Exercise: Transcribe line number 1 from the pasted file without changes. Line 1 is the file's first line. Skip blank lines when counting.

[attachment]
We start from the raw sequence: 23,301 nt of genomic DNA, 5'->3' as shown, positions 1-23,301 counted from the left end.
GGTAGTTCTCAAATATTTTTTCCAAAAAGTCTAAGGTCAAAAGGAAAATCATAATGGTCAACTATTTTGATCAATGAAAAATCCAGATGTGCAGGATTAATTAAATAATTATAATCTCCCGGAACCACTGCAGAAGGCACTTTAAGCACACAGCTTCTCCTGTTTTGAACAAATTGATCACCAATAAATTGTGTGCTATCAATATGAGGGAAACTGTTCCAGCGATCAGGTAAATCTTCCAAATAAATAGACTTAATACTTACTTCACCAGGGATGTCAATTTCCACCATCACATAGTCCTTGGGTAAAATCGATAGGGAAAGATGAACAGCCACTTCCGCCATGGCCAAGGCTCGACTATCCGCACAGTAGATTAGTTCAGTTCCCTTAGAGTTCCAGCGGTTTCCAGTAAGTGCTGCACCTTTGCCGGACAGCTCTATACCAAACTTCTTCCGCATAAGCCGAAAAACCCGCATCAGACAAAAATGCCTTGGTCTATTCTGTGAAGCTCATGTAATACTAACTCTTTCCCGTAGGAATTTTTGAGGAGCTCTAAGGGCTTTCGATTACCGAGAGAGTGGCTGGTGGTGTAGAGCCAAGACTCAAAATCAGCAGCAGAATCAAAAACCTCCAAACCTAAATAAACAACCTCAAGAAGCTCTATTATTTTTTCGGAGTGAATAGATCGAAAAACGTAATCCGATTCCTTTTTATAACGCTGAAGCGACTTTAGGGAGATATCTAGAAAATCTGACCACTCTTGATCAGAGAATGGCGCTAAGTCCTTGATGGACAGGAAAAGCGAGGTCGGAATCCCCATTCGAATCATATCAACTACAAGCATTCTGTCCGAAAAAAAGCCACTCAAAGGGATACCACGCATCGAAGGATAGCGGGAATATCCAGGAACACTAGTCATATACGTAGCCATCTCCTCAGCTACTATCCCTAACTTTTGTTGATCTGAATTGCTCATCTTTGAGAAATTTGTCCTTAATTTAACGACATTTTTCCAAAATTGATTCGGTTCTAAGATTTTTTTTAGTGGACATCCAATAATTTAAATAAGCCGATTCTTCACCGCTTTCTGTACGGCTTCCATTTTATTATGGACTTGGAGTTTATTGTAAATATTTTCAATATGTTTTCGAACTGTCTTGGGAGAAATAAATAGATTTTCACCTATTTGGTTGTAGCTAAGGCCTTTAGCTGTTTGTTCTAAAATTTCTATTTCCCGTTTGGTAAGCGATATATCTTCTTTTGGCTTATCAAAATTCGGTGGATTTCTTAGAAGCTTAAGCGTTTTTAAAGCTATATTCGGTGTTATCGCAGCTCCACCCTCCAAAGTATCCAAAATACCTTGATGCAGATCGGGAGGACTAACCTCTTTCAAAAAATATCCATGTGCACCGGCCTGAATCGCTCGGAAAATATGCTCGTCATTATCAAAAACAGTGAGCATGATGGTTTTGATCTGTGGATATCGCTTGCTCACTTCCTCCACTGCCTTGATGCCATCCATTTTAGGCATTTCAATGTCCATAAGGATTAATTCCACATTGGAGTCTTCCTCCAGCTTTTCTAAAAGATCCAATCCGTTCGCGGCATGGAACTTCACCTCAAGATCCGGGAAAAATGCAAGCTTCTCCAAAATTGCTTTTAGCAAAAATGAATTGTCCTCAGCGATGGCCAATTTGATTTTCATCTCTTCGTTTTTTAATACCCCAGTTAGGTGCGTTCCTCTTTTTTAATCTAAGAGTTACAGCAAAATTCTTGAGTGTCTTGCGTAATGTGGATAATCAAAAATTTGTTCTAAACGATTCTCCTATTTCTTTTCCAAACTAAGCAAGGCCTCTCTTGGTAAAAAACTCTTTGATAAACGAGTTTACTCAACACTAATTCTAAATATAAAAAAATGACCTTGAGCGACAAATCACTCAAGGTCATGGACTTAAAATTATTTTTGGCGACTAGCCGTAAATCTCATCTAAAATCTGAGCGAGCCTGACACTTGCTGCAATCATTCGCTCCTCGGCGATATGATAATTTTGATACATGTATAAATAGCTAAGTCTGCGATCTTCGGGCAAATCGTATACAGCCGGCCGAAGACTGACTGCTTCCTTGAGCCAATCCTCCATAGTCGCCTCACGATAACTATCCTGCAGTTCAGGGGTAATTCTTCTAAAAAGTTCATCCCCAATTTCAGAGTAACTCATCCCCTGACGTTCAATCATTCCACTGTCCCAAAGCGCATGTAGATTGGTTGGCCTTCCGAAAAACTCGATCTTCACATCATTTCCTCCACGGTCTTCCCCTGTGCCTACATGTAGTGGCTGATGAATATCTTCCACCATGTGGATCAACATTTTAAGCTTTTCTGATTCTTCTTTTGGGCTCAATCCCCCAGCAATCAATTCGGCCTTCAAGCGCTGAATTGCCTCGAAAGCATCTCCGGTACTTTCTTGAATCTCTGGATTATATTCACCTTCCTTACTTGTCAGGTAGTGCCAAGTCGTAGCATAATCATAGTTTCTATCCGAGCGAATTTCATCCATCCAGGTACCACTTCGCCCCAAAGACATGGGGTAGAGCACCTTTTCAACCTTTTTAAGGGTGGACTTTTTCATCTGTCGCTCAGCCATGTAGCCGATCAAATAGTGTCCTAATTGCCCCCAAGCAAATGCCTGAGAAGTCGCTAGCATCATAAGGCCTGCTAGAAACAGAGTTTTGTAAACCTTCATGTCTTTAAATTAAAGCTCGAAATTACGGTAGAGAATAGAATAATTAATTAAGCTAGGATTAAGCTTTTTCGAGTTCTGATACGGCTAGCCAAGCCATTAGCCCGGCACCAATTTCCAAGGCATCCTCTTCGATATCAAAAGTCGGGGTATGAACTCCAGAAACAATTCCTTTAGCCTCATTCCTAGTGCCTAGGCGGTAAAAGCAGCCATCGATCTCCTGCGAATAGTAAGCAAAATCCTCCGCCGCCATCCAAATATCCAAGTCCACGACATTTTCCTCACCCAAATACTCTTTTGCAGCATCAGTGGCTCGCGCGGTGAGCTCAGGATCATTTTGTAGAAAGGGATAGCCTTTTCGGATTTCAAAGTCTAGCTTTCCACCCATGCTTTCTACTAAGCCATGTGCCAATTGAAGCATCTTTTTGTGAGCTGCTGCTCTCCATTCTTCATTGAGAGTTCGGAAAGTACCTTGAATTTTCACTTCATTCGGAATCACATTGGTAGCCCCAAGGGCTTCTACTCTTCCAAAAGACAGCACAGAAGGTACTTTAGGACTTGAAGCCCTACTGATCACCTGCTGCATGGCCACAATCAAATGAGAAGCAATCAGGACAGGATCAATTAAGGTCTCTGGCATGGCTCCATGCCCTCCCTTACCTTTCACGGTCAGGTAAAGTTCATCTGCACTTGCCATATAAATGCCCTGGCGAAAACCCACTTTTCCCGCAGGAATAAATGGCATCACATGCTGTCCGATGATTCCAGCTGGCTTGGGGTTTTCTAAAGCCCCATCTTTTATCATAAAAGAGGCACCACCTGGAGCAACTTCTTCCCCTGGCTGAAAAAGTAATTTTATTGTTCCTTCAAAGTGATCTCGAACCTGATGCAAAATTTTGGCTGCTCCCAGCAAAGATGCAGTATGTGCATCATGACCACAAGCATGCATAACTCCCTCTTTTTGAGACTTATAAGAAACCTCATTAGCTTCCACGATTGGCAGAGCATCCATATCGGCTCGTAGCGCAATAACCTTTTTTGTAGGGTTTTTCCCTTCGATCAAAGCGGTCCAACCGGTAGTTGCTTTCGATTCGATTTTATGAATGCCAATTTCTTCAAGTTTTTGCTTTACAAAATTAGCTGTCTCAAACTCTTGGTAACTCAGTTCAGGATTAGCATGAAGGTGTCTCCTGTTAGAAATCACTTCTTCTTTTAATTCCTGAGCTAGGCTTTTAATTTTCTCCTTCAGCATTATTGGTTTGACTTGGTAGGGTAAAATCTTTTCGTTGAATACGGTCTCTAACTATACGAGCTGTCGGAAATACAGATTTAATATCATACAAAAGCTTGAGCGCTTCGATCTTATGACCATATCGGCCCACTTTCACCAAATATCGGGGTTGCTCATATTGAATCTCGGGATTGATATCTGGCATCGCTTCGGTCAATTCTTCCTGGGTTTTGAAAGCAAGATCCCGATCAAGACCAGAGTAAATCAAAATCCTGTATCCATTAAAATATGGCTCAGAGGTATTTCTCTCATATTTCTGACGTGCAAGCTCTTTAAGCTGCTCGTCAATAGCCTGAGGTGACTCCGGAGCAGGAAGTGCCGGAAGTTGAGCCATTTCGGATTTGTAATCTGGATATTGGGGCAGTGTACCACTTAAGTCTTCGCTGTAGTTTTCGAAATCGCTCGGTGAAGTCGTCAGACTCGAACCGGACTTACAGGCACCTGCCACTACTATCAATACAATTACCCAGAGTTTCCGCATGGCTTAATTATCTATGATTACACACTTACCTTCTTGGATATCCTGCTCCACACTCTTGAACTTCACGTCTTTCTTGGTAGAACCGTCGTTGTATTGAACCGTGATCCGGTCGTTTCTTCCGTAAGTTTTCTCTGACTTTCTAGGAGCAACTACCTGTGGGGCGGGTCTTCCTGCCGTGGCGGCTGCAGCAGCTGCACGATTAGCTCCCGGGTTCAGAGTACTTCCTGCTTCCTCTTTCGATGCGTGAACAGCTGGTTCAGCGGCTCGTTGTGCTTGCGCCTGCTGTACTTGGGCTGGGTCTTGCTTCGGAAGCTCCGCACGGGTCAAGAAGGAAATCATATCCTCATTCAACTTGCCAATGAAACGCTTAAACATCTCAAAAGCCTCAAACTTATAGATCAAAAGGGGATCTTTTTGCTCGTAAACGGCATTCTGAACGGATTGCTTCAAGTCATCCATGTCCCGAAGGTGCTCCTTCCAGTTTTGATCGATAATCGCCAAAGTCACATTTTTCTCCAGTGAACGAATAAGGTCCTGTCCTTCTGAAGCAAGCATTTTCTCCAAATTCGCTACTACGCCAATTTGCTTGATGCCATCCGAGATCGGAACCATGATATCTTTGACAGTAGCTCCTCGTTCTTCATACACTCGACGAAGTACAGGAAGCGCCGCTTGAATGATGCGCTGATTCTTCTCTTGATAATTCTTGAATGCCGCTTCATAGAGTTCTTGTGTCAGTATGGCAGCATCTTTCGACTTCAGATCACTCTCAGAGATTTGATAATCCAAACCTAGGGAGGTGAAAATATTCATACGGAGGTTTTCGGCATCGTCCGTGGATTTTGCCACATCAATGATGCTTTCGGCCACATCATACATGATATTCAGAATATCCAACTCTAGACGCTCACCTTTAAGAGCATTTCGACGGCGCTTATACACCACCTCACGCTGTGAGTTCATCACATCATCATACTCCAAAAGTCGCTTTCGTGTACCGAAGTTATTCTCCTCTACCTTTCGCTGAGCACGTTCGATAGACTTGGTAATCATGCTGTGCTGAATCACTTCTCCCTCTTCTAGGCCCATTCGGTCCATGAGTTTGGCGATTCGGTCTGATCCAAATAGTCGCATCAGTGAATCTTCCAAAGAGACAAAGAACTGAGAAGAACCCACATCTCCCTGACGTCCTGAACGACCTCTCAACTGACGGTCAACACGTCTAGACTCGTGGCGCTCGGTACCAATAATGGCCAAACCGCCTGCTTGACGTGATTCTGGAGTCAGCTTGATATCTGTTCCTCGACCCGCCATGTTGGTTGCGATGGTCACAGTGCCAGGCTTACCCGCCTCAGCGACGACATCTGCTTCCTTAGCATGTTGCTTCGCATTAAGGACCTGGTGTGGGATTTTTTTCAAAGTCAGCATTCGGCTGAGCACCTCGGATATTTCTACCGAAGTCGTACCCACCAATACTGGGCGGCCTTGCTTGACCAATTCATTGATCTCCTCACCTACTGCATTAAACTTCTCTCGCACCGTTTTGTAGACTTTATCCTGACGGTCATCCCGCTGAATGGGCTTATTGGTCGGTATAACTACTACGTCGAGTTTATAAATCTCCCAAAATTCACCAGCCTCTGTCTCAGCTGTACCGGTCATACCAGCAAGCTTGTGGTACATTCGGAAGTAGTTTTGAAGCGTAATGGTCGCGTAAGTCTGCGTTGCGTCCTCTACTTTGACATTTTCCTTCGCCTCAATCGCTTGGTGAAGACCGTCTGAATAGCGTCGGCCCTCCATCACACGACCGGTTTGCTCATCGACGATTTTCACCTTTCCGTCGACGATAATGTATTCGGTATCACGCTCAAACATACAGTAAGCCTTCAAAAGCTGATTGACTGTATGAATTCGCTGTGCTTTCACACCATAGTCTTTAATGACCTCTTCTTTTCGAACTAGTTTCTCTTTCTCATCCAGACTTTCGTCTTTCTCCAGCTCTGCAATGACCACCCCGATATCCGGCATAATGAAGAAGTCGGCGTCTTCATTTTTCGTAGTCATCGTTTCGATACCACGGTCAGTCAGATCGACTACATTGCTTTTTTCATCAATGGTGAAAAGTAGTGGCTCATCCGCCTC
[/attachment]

We start from the raw sequence: 23,301 nt of genomic DNA, 5'->3' as shown, positions 1-23,301 counted from the left end.